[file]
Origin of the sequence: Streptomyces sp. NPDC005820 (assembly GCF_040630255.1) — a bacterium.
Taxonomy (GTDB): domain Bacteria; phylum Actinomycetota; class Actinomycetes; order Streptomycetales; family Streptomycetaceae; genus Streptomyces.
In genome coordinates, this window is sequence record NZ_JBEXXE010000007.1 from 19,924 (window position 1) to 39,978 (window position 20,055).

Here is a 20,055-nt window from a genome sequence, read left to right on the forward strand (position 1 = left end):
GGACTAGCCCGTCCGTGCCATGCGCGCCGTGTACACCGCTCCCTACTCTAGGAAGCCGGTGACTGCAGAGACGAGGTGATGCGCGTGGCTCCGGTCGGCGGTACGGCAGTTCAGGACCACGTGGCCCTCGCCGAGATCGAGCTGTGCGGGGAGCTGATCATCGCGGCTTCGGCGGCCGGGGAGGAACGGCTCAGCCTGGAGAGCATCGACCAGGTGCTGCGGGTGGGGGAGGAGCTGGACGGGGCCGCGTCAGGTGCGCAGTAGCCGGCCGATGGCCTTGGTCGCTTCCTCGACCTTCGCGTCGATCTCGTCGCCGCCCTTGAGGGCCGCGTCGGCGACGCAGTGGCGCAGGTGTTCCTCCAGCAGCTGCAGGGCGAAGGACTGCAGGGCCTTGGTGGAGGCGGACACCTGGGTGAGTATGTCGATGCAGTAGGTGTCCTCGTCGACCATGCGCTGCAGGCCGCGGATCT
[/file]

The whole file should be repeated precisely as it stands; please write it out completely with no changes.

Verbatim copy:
Origin of the sequence: Streptomyces sp. NPDC005820 (assembly GCF_040630255.1) — a bacterium.
Taxonomy (GTDB): domain Bacteria; phylum Actinomycetota; class Actinomycetes; order Streptomycetales; family Streptomycetaceae; genus Streptomyces.
In genome coordinates, this window is sequence record NZ_JBEXXE010000007.1 from 19,924 (window position 1) to 39,978 (window position 20,055).

Here is a 20,055-nt window from a genome sequence, read left to right on the forward strand (position 1 = left end):
GGACTAGCCCGTCCGTGCCATGCGCGCCGTGTACACCGCTCCCTACTCTAGGAAGCCGGTGACTGCAGAGACGAGGTGATGCGCGTGGCTCCGGTCGGCGGTACGGCAGTTCAGGACCACGTGGCCCTCGCCGAGATCGAGCTGTGCGGGGAGCTGATCATCGCGGCTTCGGCGGCCGGGGAGGAACGGCTCAGCCTGGAGAGCATCGACCAGGTGCTGCGGGTGGGGGAGGAGCTGGACGGGGCCGCGTCAGGTGCGCAGTAGCCGGCCGATGGCCTTGGTCGCTTCCTCGACCTTCGCGTCGATCTCGTCGCCGCCCTTGAGGGCCGCGTCGGCGACGCAGTGGCGCAGGTGTTCCTCCAGCAGCTGCAGGGCGAAGGACTGCAGGGCCTTGGTGGAGGCGGACACCTGGGTGAGTATGTCGATGCAGTAGGTGTCCTCGTCGACCATGCGCTGCAGGCCGCGGATCT